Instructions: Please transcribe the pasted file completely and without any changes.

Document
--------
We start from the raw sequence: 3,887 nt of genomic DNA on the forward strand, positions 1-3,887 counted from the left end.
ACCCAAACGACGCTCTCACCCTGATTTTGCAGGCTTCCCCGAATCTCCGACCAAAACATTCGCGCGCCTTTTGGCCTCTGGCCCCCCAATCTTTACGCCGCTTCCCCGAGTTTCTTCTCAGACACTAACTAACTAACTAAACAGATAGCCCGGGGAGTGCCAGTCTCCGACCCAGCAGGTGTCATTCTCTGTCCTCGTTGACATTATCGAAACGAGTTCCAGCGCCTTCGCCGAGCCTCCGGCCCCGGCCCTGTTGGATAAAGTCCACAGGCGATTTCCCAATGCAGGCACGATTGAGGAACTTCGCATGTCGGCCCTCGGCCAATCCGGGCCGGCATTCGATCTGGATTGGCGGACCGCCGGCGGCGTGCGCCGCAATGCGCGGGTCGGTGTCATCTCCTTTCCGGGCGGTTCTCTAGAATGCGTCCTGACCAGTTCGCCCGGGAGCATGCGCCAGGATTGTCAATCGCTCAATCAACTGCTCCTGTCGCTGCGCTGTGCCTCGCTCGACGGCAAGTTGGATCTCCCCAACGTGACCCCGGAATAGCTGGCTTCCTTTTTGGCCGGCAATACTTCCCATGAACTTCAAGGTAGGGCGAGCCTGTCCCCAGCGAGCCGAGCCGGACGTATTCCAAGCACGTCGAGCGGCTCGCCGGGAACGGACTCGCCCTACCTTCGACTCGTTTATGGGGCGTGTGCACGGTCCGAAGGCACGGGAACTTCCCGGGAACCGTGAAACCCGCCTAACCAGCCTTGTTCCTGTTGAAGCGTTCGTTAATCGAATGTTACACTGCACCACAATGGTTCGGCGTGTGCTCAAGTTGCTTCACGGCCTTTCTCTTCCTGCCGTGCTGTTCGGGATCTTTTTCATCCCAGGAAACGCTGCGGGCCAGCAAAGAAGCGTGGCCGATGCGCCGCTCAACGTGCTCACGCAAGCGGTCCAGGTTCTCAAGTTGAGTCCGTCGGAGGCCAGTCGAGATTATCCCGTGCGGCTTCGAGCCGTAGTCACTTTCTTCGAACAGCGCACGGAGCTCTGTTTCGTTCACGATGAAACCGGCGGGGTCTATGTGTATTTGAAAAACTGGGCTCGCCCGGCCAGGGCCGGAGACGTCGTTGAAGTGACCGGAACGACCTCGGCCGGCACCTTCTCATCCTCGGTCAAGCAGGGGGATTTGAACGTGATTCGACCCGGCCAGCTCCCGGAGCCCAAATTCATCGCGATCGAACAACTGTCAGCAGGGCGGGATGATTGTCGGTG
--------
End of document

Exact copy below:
We start from the raw sequence: 3,887 nt of genomic DNA on the forward strand, positions 1-3,887 counted from the left end.
ACCCAAACGACGCTCTCACCCTGATTTTGCAGGCTTCCCCGAATCTCCGACCAAAACATTCGCGCGCCTTTTGGCCTCTGGCCCCCCAATCTTTACGCCGCTTCCCCGAGTTTCTTCTCAGACACTAACTAACTAACTAAACAGATAGCCCGGGGAGTGCCAGTCTCCGACCCAGCAGGTGTCATTCTCTGTCCTCGTTGACATTATCGAAACGAGTTCCAGCGCCTTCGCCGAGCCTCCGGCCCCGGCCCTGTTGGATAAAGTCCACAGGCGATTTCCCAATGCAGGCACGATTGAGGAACTTCGCATGTCGGCCCTCGGCCAATCCGGGCCGGCATTCGATCTGGATTGGCGGACCGCCGGCGGCGTGCGCCGCAATGCGCGGGTCGGTGTCATCTCCTTTCCGGGCGGTTCTCTAGAATGCGTCCTGACCAGTTCGCCCGGGAGCATGCGCCAGGATTGTCAATCGCTCAATCAACTGCTCCTGTCGCTGCGCTGTGCCTCGCTCGACGGCAAGTTGGATCTCCCCAACGTGACCCCGGAATAGCTGGCTTCCTTTTTGGCCGGCAATACTTCCCATGAACTTCAAGGTAGGGCGAGCCTGTCCCCAGCGAGCCGAGCCGGACGTATTCCAAGCACGTCGAGCGGCTCGCCGGGAACGGACTCGCCCTACCTTCGACTCGTTTATGGGGCGTGTGCACGGTCCGAAGGCACGGGAACTTCCCGGGAACCGTGAAACCCGCCTAACCAGCCTTGTTCCTGTTGAAGCGTTCGTTAATCGAATGTTACACTGCACCACAATGGTTCGGCGTGTGCTCAAGTTGCTTCACGGCCTTTCTCTTCCTGCCGTGCTGTTCGGGATCTTTTTCATCCCAGGAAACGCTGCGGGCCAGCAAAGAAGCGTGGCCGATGCGCCGCTCAACGTGCTCACGCAAGCGGTCCAGGTTCTCAAGTTGAGTCCGTCGGAGGCCAGTCGAGATTATCCCGTGCGGCTTCGAGCCGTAGTCACTTTCTTCGAACAGCGCACGGAGCTCTGTTTCGTTCACGATGAAACCGGCGGGGTCTATGTGTATTTGAAAAACTGGGCTCGCCCGGCCAGGGCCGGAGACGTCGTTGAAGTGACCGGAACGACCTCGGCCGGCACCTTCTCATCCTCGGTCAAGCAGGGGGATTTGAACGTGATTCGACCCGGCCAGCTCCCGGAGCCCAAATTCATCGCGATCGAACAACTGTCAGCAGGGCGGGATGATTGTCGGTG